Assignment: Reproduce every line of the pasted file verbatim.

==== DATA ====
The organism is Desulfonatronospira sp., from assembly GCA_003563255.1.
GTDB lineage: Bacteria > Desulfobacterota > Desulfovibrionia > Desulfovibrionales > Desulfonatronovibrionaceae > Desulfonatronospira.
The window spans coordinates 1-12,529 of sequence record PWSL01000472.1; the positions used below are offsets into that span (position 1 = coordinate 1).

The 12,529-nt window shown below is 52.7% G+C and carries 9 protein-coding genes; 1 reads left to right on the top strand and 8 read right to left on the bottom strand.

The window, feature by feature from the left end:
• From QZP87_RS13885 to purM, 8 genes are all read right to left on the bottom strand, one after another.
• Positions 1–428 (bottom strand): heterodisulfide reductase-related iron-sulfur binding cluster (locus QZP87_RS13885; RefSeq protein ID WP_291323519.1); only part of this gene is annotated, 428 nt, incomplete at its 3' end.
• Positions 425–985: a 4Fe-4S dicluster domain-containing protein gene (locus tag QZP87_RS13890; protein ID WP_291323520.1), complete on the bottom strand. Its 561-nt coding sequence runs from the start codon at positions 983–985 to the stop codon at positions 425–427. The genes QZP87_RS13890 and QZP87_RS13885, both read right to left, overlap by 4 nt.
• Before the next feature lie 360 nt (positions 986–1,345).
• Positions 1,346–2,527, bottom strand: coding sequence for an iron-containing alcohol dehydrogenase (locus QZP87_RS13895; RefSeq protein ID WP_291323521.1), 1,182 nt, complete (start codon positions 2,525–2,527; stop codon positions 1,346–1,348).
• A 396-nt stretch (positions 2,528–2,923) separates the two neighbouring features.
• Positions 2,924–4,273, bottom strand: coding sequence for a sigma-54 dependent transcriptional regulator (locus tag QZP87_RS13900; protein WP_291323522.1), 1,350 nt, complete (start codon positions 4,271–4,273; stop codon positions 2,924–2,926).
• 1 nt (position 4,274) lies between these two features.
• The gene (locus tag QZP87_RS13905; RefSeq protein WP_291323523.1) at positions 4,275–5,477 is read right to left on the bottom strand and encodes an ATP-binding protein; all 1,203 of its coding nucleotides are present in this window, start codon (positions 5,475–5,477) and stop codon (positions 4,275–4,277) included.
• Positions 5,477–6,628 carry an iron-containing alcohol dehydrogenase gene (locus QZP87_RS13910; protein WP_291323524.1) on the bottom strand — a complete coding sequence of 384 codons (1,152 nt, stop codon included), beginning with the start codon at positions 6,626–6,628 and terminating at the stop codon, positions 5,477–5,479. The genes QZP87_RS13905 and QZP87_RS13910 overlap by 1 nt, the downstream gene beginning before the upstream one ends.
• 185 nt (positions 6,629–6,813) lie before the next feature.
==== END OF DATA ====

The organism is Desulfonatronospira sp., from assembly GCA_003563255.1.
GTDB lineage: Bacteria > Desulfobacterota > Desulfovibrionia > Desulfovibrionales > Desulfonatronovibrionaceae > Desulfonatronospira.
The window spans coordinates 1-12,529 of sequence record PWSL01000472.1; the positions used below are offsets into that span (position 1 = coordinate 1).

The 12,529-nt window shown below is 52.7% G+C and carries 9 protein-coding genes; 1 reads left to right on the top strand and 8 read right to left on the bottom strand.

The window, feature by feature from the left end:
• From QZP87_RS13885 to purM, 8 genes are all read right to left on the bottom strand, one after another.
• Positions 1–428 (bottom strand): heterodisulfide reductase-related iron-sulfur binding cluster (locus QZP87_RS13885; RefSeq protein ID WP_291323519.1); only part of this gene is annotated, 428 nt, incomplete at its 3' end.
• Positions 425–985: a 4Fe-4S dicluster domain-containing protein gene (locus tag QZP87_RS13890; protein ID WP_291323520.1), complete on the bottom strand. Its 561-nt coding sequence runs from the start codon at positions 983–985 to the stop codon at positions 425–427. The genes QZP87_RS13890 and QZP87_RS13885, both read right to left, overlap by 4 nt.
• Before the next feature lie 360 nt (positions 986–1,345).
• Positions 1,346–2,527, bottom strand: coding sequence for an iron-containing alcohol dehydrogenase (locus QZP87_RS13895; RefSeq protein ID WP_291323521.1), 1,182 nt, complete (start codon positions 2,525–2,527; stop codon positions 1,346–1,348).
• A 396-nt stretch (positions 2,528–2,923) separates the two neighbouring features.
• Positions 2,924–4,273, bottom strand: coding sequence for a sigma-54 dependent transcriptional regulator (locus tag QZP87_RS13900; protein WP_291323522.1), 1,350 nt, complete (start codon positions 4,271–4,273; stop codon positions 2,924–2,926).
• 1 nt (position 4,274) lies between these two features.
• The gene (locus tag QZP87_RS13905; RefSeq protein WP_291323523.1) at positions 4,275–5,477 is read right to left on the bottom strand and encodes an ATP-binding protein; all 1,203 of its coding nucleotides are present in this window, start codon (positions 5,475–5,477) and stop codon (positions 4,275–4,277) included.
• Positions 5,477–6,628 carry an iron-containing alcohol dehydrogenase gene (locus QZP87_RS13910; protein WP_291323524.1) on the bottom strand — a complete coding sequence of 384 codons (1,152 nt, stop codon included), beginning with the start codon at positions 6,626–6,628 and terminating at the stop codon, positions 5,477–5,479. The genes QZP87_RS13905 and QZP87_RS13910 overlap by 1 nt, the downstream gene beginning before the upstream one ends.
• 185 nt (positions 6,629–6,813) lie before the next feature.